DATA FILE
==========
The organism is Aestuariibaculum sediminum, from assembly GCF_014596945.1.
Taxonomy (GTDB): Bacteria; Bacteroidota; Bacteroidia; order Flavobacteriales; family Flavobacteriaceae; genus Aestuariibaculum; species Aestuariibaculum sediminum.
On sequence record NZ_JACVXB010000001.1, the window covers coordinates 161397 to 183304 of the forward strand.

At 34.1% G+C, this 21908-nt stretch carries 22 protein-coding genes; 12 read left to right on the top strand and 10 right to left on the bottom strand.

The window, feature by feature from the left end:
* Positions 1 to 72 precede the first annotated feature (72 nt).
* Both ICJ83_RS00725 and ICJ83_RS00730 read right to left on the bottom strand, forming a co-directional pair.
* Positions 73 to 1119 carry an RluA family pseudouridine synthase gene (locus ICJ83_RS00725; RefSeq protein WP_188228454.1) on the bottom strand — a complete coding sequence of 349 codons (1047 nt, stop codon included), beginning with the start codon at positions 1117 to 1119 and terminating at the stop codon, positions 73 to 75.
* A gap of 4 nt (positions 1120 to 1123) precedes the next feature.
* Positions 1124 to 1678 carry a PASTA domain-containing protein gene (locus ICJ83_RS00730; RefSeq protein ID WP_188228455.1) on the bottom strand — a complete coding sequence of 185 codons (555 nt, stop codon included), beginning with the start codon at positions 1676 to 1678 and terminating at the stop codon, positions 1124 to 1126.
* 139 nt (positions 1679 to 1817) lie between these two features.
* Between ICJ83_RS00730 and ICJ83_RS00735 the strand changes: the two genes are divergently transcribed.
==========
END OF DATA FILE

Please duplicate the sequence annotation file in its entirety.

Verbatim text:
The organism is Aestuariibaculum sediminum, from assembly GCF_014596945.1.
Taxonomy (GTDB): Bacteria; Bacteroidota; Bacteroidia; order Flavobacteriales; family Flavobacteriaceae; genus Aestuariibaculum; species Aestuariibaculum sediminum.
On sequence record NZ_JACVXB010000001.1, the window covers coordinates 161397 to 183304 of the forward strand.

At 34.1% G+C, this 21908-nt stretch carries 22 protein-coding genes; 12 read left to right on the top strand and 10 right to left on the bottom strand.

The window, feature by feature from the left end:
* Positions 1 to 72 precede the first annotated feature (72 nt).
* Both ICJ83_RS00725 and ICJ83_RS00730 read right to left on the bottom strand, forming a co-directional pair.
* Positions 73 to 1119 carry an RluA family pseudouridine synthase gene (locus ICJ83_RS00725; RefSeq protein WP_188228454.1) on the bottom strand — a complete coding sequence of 349 codons (1047 nt, stop codon included), beginning with the start codon at positions 1117 to 1119 and terminating at the stop codon, positions 73 to 75.
* A gap of 4 nt (positions 1120 to 1123) precedes the next feature.
* Positions 1124 to 1678 carry a PASTA domain-containing protein gene (locus ICJ83_RS00730; RefSeq protein ID WP_188228455.1) on the bottom strand — a complete coding sequence of 185 codons (555 nt, stop codon included), beginning with the start codon at positions 1676 to 1678 and terminating at the stop codon, positions 1124 to 1126.
* 139 nt (positions 1679 to 1817) lie between these two features.
* Between ICJ83_RS00730 and ICJ83_RS00735 the strand changes: the two genes are divergently transcribed.